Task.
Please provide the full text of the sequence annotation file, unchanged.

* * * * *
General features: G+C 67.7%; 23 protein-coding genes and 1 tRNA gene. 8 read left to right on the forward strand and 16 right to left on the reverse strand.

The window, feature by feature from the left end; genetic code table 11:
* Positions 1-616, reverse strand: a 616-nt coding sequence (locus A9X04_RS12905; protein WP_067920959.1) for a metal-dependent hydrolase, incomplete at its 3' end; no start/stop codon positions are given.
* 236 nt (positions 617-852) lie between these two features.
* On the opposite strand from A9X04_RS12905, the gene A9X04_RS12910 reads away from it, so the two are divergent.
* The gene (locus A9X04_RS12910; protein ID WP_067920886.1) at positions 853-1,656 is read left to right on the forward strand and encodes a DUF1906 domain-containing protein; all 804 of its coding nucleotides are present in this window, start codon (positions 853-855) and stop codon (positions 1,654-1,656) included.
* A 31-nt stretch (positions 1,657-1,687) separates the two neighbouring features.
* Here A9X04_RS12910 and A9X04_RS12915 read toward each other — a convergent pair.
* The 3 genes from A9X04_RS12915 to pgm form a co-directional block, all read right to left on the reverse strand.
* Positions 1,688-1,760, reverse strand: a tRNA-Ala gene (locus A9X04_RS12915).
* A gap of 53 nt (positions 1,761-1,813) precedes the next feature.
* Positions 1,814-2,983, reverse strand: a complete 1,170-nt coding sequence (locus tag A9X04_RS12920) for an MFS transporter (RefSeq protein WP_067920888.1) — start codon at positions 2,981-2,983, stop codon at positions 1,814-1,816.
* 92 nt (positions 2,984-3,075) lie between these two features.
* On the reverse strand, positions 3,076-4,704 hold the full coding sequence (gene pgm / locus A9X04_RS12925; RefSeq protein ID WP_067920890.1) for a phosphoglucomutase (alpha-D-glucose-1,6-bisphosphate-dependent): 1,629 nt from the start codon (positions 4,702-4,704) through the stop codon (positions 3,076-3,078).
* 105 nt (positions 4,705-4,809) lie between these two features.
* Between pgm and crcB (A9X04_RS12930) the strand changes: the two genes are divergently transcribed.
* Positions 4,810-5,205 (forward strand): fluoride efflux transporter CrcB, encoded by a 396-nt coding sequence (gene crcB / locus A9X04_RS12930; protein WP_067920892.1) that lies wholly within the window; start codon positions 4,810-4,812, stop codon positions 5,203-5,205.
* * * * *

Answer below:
General features: G+C 67.7%; 23 protein-coding genes and 1 tRNA gene. 8 read left to right on the forward strand and 16 right to left on the reverse strand.

The window, feature by feature from the left end; genetic code table 11:
* Positions 1-616, reverse strand: a 616-nt coding sequence (locus A9X04_RS12905; protein WP_067920959.1) for a metal-dependent hydrolase, incomplete at its 3' end; no start/stop codon positions are given.
* 236 nt (positions 617-852) lie between these two features.
* On the opposite strand from A9X04_RS12905, the gene A9X04_RS12910 reads away from it, so the two are divergent.
* The gene (locus A9X04_RS12910; protein ID WP_067920886.1) at positions 853-1,656 is read left to right on the forward strand and encodes a DUF1906 domain-containing protein; all 804 of its coding nucleotides are present in this window, start codon (positions 853-855) and stop codon (positions 1,654-1,656) included.
* A 31-nt stretch (positions 1,657-1,687) separates the two neighbouring features.
* Here A9X04_RS12910 and A9X04_RS12915 read toward each other — a convergent pair.
* The 3 genes from A9X04_RS12915 to pgm form a co-directional block, all read right to left on the reverse strand.
* Positions 1,688-1,760, reverse strand: a tRNA-Ala gene (locus A9X04_RS12915).
* A gap of 53 nt (positions 1,761-1,813) precedes the next feature.
* Positions 1,814-2,983, reverse strand: a complete 1,170-nt coding sequence (locus tag A9X04_RS12920) for an MFS transporter (RefSeq protein WP_067920888.1) — start codon at positions 2,981-2,983, stop codon at positions 1,814-1,816.
* 92 nt (positions 2,984-3,075) lie between these two features.
* On the reverse strand, positions 3,076-4,704 hold the full coding sequence (gene pgm / locus A9X04_RS12925; RefSeq protein ID WP_067920890.1) for a phosphoglucomutase (alpha-D-glucose-1,6-bisphosphate-dependent): 1,629 nt from the start codon (positions 4,702-4,704) through the stop codon (positions 3,076-3,078).
* 105 nt (positions 4,705-4,809) lie between these two features.
* Between pgm and crcB (A9X04_RS12930) the strand changes: the two genes are divergently transcribed.
* Positions 4,810-5,205 (forward strand): fluoride efflux transporter CrcB, encoded by a 396-nt coding sequence (gene crcB / locus A9X04_RS12930; protein WP_067920892.1) that lies wholly within the window; start codon positions 4,810-4,812, stop codon positions 5,203-5,205.